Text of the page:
Category Archives: Cambodia

A Thousand Words: Jungle Living

My inspiration of the day — the overgrown jungle at the ruins of Ta Prohm in Angkor, Cambodia. (Click the photo to really see.) A small reminder of what Earth is capable of when left to its own devices. Happy Earth Day, everyone!

Bicycling through Angkor, Cambodia

Tuk-tuks are the vehicle of choice to the many tourists who visit the Angkor temples, but bicycles lend the freedom to explore. Rent one for $1 per day from a local vendor in Siem Reap, and have your pick of the majestic Angkor Wat, the mystical faces of Bayon, the overgrown jungle of Ta Prohm and more. By bicycle, all of Angkor is yours.

Ghosts of Family Past: Phnom Penh and the Khmer Rouge

tuol sleng

When I told mom I was traveling to Cambodia this summer, she didn’t hide her apprehension. “Cambodia? Why do you want to go to there?” The thought of her little girl in a faraway Third World country didn’t do much for the nerves. But she had every right — she herself had escaped the war-torn country just 30 years ago.

A Thousand Words: More to Angkor than Wat

Angkor Wat is the icon of Cambodia, the pride and joy of their history and the emblem of their country. But most people don’t realize just how expansive the kingdom of Angkor was. Amidst the grounds of this ancient city was a large network of temples, palaces, lakes and irrigation networks built many centuries ago.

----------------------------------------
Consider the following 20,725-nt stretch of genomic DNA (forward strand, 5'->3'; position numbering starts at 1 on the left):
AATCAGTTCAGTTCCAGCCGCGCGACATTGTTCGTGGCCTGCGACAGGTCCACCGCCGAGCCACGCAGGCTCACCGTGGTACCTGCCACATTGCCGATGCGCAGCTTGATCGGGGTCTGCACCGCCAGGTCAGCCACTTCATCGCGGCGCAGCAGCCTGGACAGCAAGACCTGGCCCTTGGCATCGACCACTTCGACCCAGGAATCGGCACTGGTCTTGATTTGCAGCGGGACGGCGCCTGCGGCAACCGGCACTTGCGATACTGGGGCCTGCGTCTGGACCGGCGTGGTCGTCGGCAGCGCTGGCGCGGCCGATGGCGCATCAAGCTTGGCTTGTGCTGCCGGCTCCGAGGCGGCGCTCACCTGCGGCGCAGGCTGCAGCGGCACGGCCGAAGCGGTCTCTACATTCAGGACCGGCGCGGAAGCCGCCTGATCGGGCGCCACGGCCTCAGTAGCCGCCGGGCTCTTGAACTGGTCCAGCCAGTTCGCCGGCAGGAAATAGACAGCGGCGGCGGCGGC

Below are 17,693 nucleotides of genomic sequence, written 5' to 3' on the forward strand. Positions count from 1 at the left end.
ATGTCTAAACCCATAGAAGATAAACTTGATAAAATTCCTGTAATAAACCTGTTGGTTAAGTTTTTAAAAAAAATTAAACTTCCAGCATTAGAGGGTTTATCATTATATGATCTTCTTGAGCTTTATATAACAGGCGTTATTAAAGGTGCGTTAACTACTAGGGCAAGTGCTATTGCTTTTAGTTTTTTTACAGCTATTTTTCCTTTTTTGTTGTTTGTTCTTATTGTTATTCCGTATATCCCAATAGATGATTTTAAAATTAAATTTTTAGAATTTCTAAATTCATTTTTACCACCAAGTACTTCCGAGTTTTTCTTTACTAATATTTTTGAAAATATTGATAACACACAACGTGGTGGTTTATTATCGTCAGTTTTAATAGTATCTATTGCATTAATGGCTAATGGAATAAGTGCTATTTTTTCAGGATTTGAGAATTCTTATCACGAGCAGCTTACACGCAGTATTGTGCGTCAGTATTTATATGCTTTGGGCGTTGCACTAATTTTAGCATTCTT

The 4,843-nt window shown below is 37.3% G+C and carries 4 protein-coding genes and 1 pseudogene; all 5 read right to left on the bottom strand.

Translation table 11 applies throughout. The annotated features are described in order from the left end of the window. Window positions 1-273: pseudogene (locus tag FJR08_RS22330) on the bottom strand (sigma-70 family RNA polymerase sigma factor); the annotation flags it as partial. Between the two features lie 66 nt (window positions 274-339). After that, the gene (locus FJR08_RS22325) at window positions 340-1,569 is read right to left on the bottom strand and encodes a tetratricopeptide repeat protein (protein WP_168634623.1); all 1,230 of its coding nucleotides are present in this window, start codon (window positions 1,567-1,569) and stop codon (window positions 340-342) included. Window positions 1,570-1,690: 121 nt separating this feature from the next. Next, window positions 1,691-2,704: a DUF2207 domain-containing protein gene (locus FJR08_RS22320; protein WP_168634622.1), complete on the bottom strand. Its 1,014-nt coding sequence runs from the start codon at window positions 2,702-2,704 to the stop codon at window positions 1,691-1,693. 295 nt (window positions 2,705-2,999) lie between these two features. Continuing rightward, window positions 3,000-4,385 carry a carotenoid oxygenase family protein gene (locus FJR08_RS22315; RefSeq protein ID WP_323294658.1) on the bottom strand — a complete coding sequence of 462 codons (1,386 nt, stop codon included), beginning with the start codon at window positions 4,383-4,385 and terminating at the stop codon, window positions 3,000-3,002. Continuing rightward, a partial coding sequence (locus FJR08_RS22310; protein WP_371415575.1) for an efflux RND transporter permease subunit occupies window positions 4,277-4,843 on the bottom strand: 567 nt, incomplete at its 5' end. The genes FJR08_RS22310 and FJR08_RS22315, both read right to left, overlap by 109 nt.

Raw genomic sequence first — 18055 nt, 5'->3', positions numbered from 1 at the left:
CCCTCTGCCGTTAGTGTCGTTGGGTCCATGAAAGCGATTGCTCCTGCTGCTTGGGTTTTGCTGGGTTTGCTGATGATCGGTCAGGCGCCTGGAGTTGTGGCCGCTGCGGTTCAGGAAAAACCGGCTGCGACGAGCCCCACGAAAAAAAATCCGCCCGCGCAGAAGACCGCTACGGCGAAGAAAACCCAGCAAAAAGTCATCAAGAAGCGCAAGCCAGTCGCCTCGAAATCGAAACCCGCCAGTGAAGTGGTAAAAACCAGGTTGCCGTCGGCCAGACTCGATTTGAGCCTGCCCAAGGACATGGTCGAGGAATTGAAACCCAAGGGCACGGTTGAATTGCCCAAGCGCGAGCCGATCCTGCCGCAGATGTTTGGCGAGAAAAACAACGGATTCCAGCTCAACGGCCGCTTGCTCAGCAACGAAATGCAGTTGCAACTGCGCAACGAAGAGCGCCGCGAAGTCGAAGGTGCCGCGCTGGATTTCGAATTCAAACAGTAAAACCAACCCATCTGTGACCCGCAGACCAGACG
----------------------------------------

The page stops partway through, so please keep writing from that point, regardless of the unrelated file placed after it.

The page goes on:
A Thousand Words: Welcome to Cambodia

This intricate wrought iron design is part of the gates to the Silver Pagoda, a Buddhist temple located on the grounds of the Royal Palace in Phnom Penh, Cambodia. It’s just one symbol of the incredible history of art and architecture that was largely destroyed and dismantled during the Khmer Rouge regime — Angkor (the pictures of which I will hopefully upload soon) is also another.

A Thousand Words: Innocence

My friend Kel asked me what my favorite thing about my trip was so far. One of the first things that came to mind was the children of Phnom Penh. Cambodian children will break your heart and lift your spirits. Their infectious smiles and carefree friendliness — despite their destitution –really embody the spirit of this persevering country.